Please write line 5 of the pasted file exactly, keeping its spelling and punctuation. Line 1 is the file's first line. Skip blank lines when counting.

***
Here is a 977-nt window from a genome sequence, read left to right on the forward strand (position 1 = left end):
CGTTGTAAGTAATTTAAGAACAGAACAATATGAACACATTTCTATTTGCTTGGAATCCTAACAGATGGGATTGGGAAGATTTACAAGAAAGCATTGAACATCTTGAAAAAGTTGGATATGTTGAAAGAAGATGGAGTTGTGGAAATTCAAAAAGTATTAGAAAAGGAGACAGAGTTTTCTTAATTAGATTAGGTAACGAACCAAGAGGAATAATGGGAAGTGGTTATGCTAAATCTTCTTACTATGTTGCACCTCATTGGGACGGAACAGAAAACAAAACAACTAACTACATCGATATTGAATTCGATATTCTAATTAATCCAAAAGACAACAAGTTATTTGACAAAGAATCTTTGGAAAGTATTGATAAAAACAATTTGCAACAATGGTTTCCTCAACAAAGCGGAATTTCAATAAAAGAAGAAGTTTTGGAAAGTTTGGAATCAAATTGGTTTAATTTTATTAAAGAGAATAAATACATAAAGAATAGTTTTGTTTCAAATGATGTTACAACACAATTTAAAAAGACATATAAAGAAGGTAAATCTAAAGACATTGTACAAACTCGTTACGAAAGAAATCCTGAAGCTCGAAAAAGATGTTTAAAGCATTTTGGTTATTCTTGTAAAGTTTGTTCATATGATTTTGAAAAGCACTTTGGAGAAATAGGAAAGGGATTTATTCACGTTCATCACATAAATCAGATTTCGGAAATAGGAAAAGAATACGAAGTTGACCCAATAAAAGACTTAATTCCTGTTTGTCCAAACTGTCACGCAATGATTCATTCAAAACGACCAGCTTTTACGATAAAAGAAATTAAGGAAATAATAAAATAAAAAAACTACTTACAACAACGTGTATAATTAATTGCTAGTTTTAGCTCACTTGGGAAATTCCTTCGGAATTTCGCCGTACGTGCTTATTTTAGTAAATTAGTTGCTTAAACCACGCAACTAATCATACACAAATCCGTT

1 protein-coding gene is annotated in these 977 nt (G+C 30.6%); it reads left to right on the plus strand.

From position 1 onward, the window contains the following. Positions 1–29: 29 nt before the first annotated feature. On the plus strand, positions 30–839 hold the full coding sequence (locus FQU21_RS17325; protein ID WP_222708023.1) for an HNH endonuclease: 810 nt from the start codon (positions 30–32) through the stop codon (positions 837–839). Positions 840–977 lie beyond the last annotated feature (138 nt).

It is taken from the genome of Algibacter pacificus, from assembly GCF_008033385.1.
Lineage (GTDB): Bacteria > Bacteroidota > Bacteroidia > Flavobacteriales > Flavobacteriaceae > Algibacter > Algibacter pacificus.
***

It is taken from the genome of Algibacter pacificus, from assembly GCF_008033385.1.